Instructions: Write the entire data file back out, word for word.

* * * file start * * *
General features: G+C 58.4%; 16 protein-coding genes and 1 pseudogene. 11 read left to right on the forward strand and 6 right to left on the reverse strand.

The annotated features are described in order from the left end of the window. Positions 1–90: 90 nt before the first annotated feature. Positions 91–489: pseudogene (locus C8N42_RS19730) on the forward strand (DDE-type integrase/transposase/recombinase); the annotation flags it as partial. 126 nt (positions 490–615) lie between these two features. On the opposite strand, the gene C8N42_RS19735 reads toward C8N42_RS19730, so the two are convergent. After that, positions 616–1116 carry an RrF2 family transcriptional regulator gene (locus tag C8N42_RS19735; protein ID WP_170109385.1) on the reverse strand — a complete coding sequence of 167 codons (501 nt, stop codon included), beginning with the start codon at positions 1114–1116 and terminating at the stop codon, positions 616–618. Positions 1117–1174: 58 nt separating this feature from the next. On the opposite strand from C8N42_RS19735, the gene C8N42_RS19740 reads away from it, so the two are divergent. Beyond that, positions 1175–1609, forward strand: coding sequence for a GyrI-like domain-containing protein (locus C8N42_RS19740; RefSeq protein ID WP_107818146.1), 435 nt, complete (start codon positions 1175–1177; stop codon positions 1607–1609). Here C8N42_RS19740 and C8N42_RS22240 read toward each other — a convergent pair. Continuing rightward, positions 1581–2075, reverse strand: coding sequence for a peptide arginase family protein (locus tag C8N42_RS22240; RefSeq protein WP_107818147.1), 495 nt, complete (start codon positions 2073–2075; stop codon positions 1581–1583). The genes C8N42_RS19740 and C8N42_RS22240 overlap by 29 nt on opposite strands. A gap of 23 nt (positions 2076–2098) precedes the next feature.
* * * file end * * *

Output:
General features: G+C 58.4%; 16 protein-coding genes and 1 pseudogene. 11 read left to right on the forward strand and 6 right to left on the reverse strand.

The annotated features are described in order from the left end of the window. Positions 1–90: 90 nt before the first annotated feature. Positions 91–489: pseudogene (locus C8N42_RS19730) on the forward strand (DDE-type integrase/transposase/recombinase); the annotation flags it as partial. 126 nt (positions 490–615) lie between these two features. On the opposite strand, the gene C8N42_RS19735 reads toward C8N42_RS19730, so the two are convergent. After that, positions 616–1116 carry an RrF2 family transcriptional regulator gene (locus tag C8N42_RS19735; protein ID WP_170109385.1) on the reverse strand — a complete coding sequence of 167 codons (501 nt, stop codon included), beginning with the start codon at positions 1114–1116 and terminating at the stop codon, positions 616–618. Positions 1117–1174: 58 nt separating this feature from the next. On the opposite strand from C8N42_RS19735, the gene C8N42_RS19740 reads away from it, so the two are divergent. Beyond that, positions 1175–1609, forward strand: coding sequence for a GyrI-like domain-containing protein (locus C8N42_RS19740; RefSeq protein ID WP_107818146.1), 435 nt, complete (start codon positions 1175–1177; stop codon positions 1607–1609). Here C8N42_RS19740 and C8N42_RS22240 read toward each other — a convergent pair. Continuing rightward, positions 1581–2075, reverse strand: coding sequence for a peptide arginase family protein (locus tag C8N42_RS22240; RefSeq protein WP_107818147.1), 495 nt, complete (start codon positions 2073–2075; stop codon positions 1581–1583). The genes C8N42_RS19740 and C8N42_RS22240 overlap by 29 nt on opposite strands. A gap of 23 nt (positions 2076–2098) precedes the next feature.